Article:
Persistent Tech Myths, Misconceptions, and Misinformation Debunked
Tech myths and misconceptions have been featured on this blog before. Of course, the items mentioned were just some of the many wrong information or beliefs that continue to prevail among tech users. This post is a continuation and update to the previous post. Read through this updated debunking of persistent tech myths and misconceptions.
“Devices should not be charged overnight.”
Occasional reports of chargers or batteries exploding have certainly helped propagate this myth. Fortunately, modern electronics have already improved vastly compared to their counterparts in yesteryears. Most smartphones, tablets, and other devices that require regular charging have mechanisms to prevent overcharging.“Third party chargers are dangerous. Only the chargers that come with the devices bought should be used.”
This is an unfair sweeping generalization. Quality third party chargers are safe to use. Just think of this: laptops, desktop computers, and even TVs can serve as third party chargers to smartphones and tablets with micro USB ports, provided that you have the proper USB cables. The reason why there are many cases of accidents involving third party chargers is not because of the idea of using third party chargers. It is because the chargers being used are of inferior quality. These are cheap third party chargers that bear dubious brand names or don’t have brand names at all.
“Hard drives should be defragmented after some time.”
This used to be true. Defragmentation was a must for old computers. These days, however, manual defragmentation has become obsolete since operating systems automatically perform it when needed. It is even inadvisable to force defragmentation if you are using a solid state drive (SSD) as it can shorten the life cycle of the SSD.
“Private browsing is private.”
Most web browsers nowadays provide the option for private browsing. However, this privacy option is nowhere near the real privacy users are probably expecting. Basically, when you do private browsing, you are simply preventing the browser from saving anything that will allow others who will be accessing the same browser from learning about the pages you view. Your Internet service provider may still be able to monitor you. Sites that make you load scripts on your browser can still track your online activity. If you want something that is close to real private browsing, it would be better to try something like the Tor browser, which provides all the features of private browsing and lets you roam around the Internet anonymously.“You will know when your computer is infected by a virus or other malware.”
Thanks to sci-fi and tech-themed movies, most people think that viruses or malware readily make their presence known to computer owners. While in many cases, antivirus software do raise obvious alerts or notifications whenever threats are detected, more sophisticated viruses and malware infect and damage computers discretely. You may only realize the attack once the damage has been done.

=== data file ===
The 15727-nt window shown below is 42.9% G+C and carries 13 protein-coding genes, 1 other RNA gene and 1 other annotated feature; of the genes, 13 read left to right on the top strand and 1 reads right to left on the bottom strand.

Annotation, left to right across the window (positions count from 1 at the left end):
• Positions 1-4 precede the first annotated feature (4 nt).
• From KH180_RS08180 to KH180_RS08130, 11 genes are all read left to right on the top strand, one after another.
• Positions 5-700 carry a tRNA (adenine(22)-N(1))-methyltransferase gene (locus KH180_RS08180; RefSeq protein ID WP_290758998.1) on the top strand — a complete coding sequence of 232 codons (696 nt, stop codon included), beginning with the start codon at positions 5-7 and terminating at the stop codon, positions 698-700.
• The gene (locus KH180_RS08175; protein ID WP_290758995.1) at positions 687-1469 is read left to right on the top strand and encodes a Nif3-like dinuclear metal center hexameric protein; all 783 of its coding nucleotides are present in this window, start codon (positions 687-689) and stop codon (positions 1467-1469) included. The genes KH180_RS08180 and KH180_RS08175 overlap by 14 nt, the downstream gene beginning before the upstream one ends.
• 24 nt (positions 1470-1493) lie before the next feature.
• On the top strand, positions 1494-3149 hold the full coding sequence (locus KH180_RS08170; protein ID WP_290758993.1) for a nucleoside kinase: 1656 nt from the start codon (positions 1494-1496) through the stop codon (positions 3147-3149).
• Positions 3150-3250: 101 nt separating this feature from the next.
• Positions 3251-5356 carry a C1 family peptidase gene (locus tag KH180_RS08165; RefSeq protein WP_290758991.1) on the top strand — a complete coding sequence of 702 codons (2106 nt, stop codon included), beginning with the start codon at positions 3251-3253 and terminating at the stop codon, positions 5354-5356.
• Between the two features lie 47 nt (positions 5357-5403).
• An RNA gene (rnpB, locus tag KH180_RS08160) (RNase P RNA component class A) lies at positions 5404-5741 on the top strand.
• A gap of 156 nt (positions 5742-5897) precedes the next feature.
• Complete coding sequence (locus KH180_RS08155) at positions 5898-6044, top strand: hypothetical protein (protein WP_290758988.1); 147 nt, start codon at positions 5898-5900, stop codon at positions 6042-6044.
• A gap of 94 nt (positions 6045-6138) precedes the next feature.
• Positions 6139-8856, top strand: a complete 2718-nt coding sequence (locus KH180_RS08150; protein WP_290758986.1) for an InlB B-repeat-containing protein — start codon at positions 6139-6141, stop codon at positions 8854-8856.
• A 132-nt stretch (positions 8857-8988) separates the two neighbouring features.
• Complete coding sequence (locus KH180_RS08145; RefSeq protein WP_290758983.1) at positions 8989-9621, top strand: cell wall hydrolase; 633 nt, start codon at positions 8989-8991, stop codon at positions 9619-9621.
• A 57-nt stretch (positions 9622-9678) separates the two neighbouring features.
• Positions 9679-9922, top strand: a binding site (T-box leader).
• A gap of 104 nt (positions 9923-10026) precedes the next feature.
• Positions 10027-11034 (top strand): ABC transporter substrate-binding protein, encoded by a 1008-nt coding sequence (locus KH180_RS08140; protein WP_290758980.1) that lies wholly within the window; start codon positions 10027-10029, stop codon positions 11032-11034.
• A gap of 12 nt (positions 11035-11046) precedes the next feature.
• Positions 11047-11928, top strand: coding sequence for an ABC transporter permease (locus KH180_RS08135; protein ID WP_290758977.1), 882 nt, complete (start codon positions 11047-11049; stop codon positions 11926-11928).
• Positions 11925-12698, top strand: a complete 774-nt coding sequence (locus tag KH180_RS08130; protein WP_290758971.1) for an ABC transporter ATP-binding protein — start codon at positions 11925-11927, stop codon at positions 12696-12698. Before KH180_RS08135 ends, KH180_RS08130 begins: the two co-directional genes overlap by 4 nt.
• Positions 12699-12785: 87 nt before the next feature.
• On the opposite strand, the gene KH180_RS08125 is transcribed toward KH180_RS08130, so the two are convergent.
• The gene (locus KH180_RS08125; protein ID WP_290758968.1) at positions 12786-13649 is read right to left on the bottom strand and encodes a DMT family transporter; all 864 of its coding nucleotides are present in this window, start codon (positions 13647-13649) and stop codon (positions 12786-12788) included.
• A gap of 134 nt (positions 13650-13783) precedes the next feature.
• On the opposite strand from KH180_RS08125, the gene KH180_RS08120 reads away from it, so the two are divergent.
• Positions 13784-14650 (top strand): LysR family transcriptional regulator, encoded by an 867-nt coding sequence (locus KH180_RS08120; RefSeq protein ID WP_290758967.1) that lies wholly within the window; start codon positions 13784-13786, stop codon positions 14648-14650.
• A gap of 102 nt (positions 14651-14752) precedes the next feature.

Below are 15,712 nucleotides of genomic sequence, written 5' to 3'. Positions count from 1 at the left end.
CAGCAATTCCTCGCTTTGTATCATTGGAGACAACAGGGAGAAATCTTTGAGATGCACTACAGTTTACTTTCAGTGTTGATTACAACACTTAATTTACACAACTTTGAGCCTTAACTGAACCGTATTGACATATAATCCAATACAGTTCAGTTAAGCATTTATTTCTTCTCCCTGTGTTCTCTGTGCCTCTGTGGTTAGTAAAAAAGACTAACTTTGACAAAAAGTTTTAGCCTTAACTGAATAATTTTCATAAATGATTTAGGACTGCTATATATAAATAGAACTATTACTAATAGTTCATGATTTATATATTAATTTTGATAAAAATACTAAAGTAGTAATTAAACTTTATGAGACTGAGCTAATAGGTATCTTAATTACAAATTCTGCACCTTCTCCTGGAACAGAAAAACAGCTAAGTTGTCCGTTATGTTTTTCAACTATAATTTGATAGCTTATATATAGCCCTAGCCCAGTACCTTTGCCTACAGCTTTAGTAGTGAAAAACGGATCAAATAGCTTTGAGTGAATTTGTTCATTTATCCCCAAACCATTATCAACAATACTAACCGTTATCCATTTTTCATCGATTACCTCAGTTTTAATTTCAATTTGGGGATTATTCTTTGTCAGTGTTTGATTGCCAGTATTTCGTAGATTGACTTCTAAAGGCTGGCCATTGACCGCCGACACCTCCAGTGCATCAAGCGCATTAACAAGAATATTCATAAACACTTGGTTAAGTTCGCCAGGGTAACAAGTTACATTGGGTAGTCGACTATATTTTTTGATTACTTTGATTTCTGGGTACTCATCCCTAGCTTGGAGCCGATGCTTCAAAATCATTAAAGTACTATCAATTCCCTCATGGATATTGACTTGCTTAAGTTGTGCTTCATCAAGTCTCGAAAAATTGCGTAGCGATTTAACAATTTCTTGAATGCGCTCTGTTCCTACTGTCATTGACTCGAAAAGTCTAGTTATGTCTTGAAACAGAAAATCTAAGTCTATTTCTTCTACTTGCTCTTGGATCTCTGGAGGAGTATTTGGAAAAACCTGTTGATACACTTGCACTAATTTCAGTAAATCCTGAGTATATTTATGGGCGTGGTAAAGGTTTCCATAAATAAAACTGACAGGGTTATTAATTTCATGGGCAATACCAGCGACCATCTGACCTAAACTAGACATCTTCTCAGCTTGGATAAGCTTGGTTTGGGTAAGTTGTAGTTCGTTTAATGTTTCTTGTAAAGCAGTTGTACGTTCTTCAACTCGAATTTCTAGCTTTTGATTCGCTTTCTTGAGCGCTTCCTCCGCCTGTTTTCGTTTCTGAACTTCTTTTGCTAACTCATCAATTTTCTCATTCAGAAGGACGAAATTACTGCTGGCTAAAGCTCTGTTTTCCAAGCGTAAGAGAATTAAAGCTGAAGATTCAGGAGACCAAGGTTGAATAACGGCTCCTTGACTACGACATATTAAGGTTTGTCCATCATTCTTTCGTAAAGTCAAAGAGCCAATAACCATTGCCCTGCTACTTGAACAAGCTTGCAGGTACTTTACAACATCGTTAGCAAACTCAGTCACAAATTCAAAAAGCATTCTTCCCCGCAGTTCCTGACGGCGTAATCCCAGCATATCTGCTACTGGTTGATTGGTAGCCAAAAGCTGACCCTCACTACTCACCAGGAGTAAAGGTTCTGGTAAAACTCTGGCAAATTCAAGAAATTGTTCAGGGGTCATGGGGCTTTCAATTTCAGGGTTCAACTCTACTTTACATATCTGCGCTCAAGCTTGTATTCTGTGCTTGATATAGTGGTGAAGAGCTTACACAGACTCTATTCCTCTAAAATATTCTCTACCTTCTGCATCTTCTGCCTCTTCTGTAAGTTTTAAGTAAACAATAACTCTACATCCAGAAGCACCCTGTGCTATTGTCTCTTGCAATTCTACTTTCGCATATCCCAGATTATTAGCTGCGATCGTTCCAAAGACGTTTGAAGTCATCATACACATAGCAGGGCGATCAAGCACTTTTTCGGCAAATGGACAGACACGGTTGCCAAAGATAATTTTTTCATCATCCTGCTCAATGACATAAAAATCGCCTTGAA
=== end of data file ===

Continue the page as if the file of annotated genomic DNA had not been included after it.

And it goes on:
“LED TVs are better than LCD TVs.”
This is pure misinformation. Basically, the “LED TVs” available in the market are themselves LCD TVs. Hence, they can’t be better than their own category. “LED TVs” are just different in the backlight used. In this statement, LCD is used to refer to the fluorescent-lamp-backlit models, which happen to be a rarity nowadays. LED backlights have already taken over the fluorescent ones because they are more efficient and longer-lasting. Moreover, it’s important to realize that the name “LED TVs” is essentially a misnomer. The LED TVs that can be truly distinguished from LCD TVs are more popularly referred to as OLED TVs. They are TVs whose pixels on their screens are made up of minute individual LEDs similar to the screens used in the popular Samsung Galaxy S series of smartphones. OLED TVs are significantly more expensive than LCD models so it may not make that much sense comparing them.“Magnets will erase data on a hard drive.”
This may sound like an old and forgotten myth but there are still many who believe that magnets can really erase HD data. Some even think that the myth also covers solid state drives or the data storage cards used in mobile devices and newer laptops. It is indeed possible for magnetic forces to damage hard drives but not at the level created by even the biggest speaker magnets. Only those used in MRI machines are expected to be capable enough of damaging hard drive contents and they may not even completely erase the data.
“Putting metals in a microwave oven is disastrous.”
This is a common exaggeration. It is true that metals will create undesirable consequences when exposed to microwaves but they don’t create the kind of scenario most people are thinking. If you have seen Youtube videos of smartphones exploding while being microwaved, realize that the explosions are caused by the batteries, not the metal components of the smartphones. Usually, only metals with sharp edges tend to create sparks. Those with smooth surfaces and edges don’t result in anything notable.
Hopefully, these information have been useful to you. You may have acquired dubious “tech knowledge” from your less knowledgeable peers. If you have more to add, don’t hesitate to write a comment below.